Book Club Reflection: The Inner Circle by Brad Meltzer

4 Jun

Brad Meltzer’s book The Inner Circle was chosen as the ‘Everyone’s Reading’ selection for 2015. This is a program the libraries in my area work to put together that usually culminates in the author coming to speak in the area. Previously, it was Chris Bohjalian. This year, Meltzer will be speaking in the area on June 22nd. But before he comes to speak, my book clubs usually read one or more of his books. Unfortunately, the meeting for The Inner Circle was moved forward a week and attendance suffered. We’re not sure if it was because of the book or the changed date, but the meeting was only me and one other woman. So here are our musings.

There were questions posted by the local libraries that helped our discussion, but we didn’t find that this genre led to a lot of discussion. It’s entertaining for sure, but not particularly thought-provoking.

The other woman at our discussion did some research on Meltzer. He said that Mr. Rodgers (the television personality) thought him that each person is special and not to let anyone tell him no when he set his mind to something. He also said that the teacher who told him he could write well is his hero. As the wife of an English teacher, this makes me happy.

Meltzer is called to Washington regularly to advise on potential terrorist threats and how the US can prepare itself to fight these. This is where he got his idea to write political thrillers. This book, in particular, was inspired by something George W. Bush whispered in his ear about how hard it is to keep secrets in the White House.

He says that his books have a recurring theme of the fallout from daily choices. We didn’t really see that in this book. Beecher was pressured into covering up the book, it wasn’t a daily choice. He chooses to meet Clementine, but that seemed like a coercion by the end of the book as well. I don’t think this theme was well brought out.

I’ve been to DC before and I never would have thought to go to the Archives to look up anything for myself. I saw the Constitution and called it a day. It sounds fun, but I’m not sure what I would look up!

One of the style choices Meltzer utilized was switching between present and past tense. Chapters narrated by Beecher were written in present tense while those narrated by other characters were in the past tense. I didn’t consciously notice this while reading, but I did feel it was jerky to switch between narrators and I believe this could be the reason. My fellow book-clubber didn’t notice the switches. She listened to the book on audio while following along in a physical copy and wonders if that might have been part of the reason.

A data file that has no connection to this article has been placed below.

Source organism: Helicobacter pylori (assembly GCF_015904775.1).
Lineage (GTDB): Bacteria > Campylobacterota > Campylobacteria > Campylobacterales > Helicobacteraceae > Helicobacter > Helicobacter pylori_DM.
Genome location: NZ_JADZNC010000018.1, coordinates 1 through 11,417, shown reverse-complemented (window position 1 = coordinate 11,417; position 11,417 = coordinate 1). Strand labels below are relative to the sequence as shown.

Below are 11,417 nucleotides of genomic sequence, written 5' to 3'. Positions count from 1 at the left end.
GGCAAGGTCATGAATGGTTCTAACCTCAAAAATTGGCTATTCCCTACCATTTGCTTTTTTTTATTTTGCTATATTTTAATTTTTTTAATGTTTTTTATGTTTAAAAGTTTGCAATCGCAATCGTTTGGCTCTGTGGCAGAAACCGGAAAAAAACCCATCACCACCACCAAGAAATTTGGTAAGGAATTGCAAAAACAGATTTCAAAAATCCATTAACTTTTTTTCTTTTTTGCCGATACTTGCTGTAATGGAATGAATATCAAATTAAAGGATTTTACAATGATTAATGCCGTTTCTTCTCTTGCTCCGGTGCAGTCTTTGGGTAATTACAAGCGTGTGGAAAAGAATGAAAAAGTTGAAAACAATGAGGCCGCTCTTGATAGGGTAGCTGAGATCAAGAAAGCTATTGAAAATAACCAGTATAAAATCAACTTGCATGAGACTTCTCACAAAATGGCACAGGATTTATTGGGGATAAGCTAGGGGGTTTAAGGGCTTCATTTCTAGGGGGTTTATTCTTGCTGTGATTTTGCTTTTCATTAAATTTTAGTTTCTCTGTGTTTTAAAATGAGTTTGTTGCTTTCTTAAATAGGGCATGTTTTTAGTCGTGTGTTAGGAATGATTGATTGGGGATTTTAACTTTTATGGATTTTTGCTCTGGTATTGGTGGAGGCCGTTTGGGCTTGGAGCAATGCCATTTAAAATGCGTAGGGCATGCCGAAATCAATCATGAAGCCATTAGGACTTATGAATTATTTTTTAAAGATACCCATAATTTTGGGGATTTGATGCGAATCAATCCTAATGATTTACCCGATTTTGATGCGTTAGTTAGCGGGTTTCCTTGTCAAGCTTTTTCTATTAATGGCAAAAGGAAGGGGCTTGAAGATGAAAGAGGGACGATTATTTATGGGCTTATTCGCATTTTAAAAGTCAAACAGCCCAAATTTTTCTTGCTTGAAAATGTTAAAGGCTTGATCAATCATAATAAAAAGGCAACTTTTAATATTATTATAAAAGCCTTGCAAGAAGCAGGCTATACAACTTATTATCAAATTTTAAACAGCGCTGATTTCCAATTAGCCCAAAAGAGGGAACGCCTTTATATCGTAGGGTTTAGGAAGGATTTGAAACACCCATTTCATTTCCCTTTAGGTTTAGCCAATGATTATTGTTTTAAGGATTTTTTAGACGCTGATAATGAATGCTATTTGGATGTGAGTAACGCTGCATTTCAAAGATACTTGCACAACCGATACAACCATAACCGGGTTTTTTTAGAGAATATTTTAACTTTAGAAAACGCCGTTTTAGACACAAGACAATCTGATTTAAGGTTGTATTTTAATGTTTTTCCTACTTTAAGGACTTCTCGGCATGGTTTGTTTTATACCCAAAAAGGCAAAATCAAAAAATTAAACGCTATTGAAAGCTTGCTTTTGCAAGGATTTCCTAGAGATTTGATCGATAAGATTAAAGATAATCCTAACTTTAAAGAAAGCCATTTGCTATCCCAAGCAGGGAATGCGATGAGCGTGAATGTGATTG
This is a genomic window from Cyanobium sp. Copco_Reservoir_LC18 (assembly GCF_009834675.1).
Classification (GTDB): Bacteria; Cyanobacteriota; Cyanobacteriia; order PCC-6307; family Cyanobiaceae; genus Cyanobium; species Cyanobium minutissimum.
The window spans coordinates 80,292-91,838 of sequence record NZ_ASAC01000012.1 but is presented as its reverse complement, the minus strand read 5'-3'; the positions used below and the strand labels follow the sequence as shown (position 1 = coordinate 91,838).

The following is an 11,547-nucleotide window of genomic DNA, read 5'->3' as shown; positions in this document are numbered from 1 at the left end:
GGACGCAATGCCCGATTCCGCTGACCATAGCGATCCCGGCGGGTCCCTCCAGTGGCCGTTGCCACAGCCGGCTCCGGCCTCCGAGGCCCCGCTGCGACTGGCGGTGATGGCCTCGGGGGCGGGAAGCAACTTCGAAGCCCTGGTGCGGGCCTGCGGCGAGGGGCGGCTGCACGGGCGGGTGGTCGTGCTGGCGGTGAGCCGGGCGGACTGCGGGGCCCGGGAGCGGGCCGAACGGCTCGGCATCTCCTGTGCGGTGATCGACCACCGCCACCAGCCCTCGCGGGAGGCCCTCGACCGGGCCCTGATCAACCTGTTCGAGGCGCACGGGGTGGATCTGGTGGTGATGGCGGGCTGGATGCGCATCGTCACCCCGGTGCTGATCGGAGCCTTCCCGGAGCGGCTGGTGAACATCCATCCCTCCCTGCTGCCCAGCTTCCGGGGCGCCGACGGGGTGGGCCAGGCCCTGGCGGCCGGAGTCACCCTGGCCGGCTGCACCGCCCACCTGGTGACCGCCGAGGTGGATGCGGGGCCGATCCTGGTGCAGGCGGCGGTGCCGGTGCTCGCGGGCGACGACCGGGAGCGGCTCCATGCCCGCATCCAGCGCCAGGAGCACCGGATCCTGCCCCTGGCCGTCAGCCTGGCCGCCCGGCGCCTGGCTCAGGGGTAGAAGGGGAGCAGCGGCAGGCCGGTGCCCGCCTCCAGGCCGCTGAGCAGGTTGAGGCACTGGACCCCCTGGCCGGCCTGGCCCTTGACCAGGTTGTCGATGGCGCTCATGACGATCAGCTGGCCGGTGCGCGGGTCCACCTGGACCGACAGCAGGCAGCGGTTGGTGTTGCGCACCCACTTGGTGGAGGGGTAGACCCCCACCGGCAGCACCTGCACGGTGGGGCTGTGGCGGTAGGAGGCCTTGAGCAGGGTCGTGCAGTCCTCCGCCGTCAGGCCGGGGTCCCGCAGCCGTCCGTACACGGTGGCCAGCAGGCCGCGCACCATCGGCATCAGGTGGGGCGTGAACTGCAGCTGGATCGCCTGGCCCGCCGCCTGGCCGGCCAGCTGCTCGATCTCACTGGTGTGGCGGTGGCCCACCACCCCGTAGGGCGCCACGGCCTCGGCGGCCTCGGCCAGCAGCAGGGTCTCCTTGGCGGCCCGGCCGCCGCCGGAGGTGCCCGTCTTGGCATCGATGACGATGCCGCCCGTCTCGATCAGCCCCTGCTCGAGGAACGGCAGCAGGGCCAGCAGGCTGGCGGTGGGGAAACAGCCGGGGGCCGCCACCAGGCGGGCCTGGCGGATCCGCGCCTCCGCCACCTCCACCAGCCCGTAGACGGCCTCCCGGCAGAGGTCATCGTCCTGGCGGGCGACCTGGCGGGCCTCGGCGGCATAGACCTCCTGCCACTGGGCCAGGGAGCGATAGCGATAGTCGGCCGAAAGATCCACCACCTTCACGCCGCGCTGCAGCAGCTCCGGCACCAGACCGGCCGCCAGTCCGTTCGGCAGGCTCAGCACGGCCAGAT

We both liked the short chapter style. We think it helped us read the book faster because we got into the ‘One more chapter’ mode. I liked having a lot of places to stop that weren’t in the middle of a chapter.

We both liked Clementine when she was introduced. We believed her story and wanted her to find some closure and happiness. When she turned into a bad character, we were really disappointed. I felt really manipulated by her. At that point in the book, everything was turning out to be ‘not how it first seemed’ and, to be honest, I was getting a bit sick of it. Clementine was the icing on the cake.

We were surprised Tot ended up being a good guy. He seemed a bit suspect at times and I didn’t like that Beecher decided not to trust him when he was told by someone he didn’t necessarily trust to stop talking to him. I don’t see Tot being a major character in the remaining books, but I’m glad he was a part of this one.

It was hard to know what to think of Dallas. He seemed like a slimy character but in the end, we felt sorry for him. It was almost comical that he’d had the wool pulled over his eyes by the President’s inner circle to think he was part of the Culper Ring. I wanted to feel sorry for him because he did seem to have good intentions, but his ignorance made me think he was stupid. I’m still kind of indifferent to him.

Beecher was a hard protagonist to like. He acted very stupidly at times for someone who was also very intelligent. He was sucked in by a beautiful woman quickly. He trusted everyone to a fault. Our questions asked us if he reminded us of Indiana Jones. We didn’t feel that way because Indy was very action-oriented in how he solved historical mysteries while Beecher’s plot was advanced more intellectually. He reminded me more of Dan Brown’s Robert Langdon from the Angles and Demons series.

This is the first book in a series so we speculated what would happen in the sequels (I have the second but don’t know how long it will be until I read it). How will Beecher and the Culper Ring find Clementine in Canada and what would they do when they find her? We think that would be the bulk of the story, but I’m not really interested in that story. I’m more interested in Minnie because I disliked her. I don’t know how involved the President will be in future novels because he doesn’t have a secret, only his sister does. But he seems determined to protect it. The other woman who joined me said that this reminds her of the TV series Scandal which I’ve never seen. She says there’s a big secret with his wife and father and the no-good things they get up to.

Hopefully, more people show up to our next meeting. I like discussing with a group more!

Until next time, write on.

You can follow me on Goodreads, Facebook, Twitter, Pinterest, and Instagram. I’m available via email at SamAStevensWriter@gmail.com. And as always, feel free to leave a comment!

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